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Rabbi Sacks on Passover

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Shalom, Shalom, and Pesach is on its way. So, as we’re getting ready for the great moment, let me share with you a story that I have. We’ll throw a little light on the extraordinary nature of Pesach as a festival, and what it teaches us about Jewish identity and Jewish history. Some years ago, I was watching a documentary on the discovery channel. It was about the great temples built by Ramses II, the Pharaoh of Egypt that many people think was the Pharaoh of Yetziyat Mitzrayim, of the Pesach story. And it showed the extraordinary temples he’d built, like the iconic Abu Simbel. And they’re still there today, extraordinarily defined time in their majesty. And for a while, I was carried along by the enthusiasm of the documentary’s narrator. And then, all of a sudden, I stopped and I thought, hang on. Who built those temples? Your ancestors and mine.

These were the slaves that had Ramses building as the Torah tells us by Pitom, and Ramses the town that he built in his own honour. And I suddenly wondered what would it be like if we could go back in time and actually meet Ramses II. And I imagined myself saying, “Oh, mighty Ramses, I am a visitor from 3,300 years in the future. And I have some good news for you, and I have some bad news.” And, curious, he might say, “Okay, what’s the good news?” And you say, “Well, mighty Ramses, there is one civilisation now existing now that will still be alive and strong 33 centuries from now.”

“What’s the bad news,” he says. Well, the bad news is, it’s not going to be you. “Who then?” he says.

You say to him, “Ramses, you see those slaves in the distance, labouring at your building works. The people you call the Hebrews, the abirim? They are going to be alive and well, everything they believe in will still be strong 33 centuries from now.”

It would sound like the ravings of a madman. Ramses II was the greatest leader of the longest lived, the most powerful empire of the ancient world. He bestrode the narrow world like a Colossus. And as for the Jews, the Hebrews, they were the most powerless of all slaves, no freedom, no liberty, no rights, no dignity. And what’s more, we even know what the ancient Egyptians thought of them because the oldest reference to Israel outside the Bible is on a tablet of stone engraved by his successor Farrah Moneta, which contains the words, ‘Israel is laid waste. Her seed is no more.’ The ancient Egyptians thought the Israelites were finished. So how was it that this tiny people were able to survive while the mighty empire of Ramses II began a decline and very soon disappeared from the pages of history?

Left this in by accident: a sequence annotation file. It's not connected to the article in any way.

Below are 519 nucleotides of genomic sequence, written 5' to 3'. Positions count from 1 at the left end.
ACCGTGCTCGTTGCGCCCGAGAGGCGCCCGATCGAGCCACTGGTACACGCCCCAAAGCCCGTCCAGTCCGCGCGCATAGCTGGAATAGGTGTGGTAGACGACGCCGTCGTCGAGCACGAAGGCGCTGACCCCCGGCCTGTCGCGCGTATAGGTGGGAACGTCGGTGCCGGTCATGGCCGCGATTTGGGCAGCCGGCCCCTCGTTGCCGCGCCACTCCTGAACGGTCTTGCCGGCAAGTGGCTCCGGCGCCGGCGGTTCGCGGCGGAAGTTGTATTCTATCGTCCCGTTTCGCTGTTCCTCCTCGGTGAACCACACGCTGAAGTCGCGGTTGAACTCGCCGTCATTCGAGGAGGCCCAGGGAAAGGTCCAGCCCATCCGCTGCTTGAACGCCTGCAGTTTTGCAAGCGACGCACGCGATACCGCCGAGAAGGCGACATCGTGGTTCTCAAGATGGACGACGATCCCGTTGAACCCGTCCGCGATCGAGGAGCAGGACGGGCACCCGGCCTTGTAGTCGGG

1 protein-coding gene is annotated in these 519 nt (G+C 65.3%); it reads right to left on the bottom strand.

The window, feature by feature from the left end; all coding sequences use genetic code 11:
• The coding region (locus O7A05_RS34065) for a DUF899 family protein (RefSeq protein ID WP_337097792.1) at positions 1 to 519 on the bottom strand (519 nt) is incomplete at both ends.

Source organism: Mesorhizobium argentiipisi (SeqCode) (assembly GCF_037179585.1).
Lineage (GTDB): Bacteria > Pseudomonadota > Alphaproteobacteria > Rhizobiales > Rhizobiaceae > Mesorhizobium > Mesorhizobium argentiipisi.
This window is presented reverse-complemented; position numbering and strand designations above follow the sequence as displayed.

Well, I think there’s an answer. Ancient Egypt and ancient Israel were two civilisations that asked the deepest question any of us can ask. How, in this finite, ephemeral, all too short, a span of years that we call a life, can we achieve immortality? The Egyptians gave one answer: You achieve immortality by building monuments of stone that outlive the sands and the winds of time. Do you know what? In a sense they were right, because the buildings are still there. But the civilisation that brought them forth, the values for which they lived disappeared long ago. Ancient Israel said: “No, to become immortal, you do not need to build monuments of stone. All you need to do is engrave your values on the hearts of your children, and they on theirs. And so on across the centuries of time.”

Jews built living monuments. And how did they do it? By the process of handing their story on to the next generation. That is what we do on Pesach. We give the next generation the gift of the Jewish story, and that slender ritual turned out to be longer lasting than the mightiest empires and their greatest monuments.

So, pause this Seder night, as you’re just about to begin and realise that you, too, are part of this miracle, the endless story of the Jewish people seeking freedom in the promise land.

Chag Kasher V’sameach. Have a wonderful Pesach and may it be a time of shalom b’Yisrael.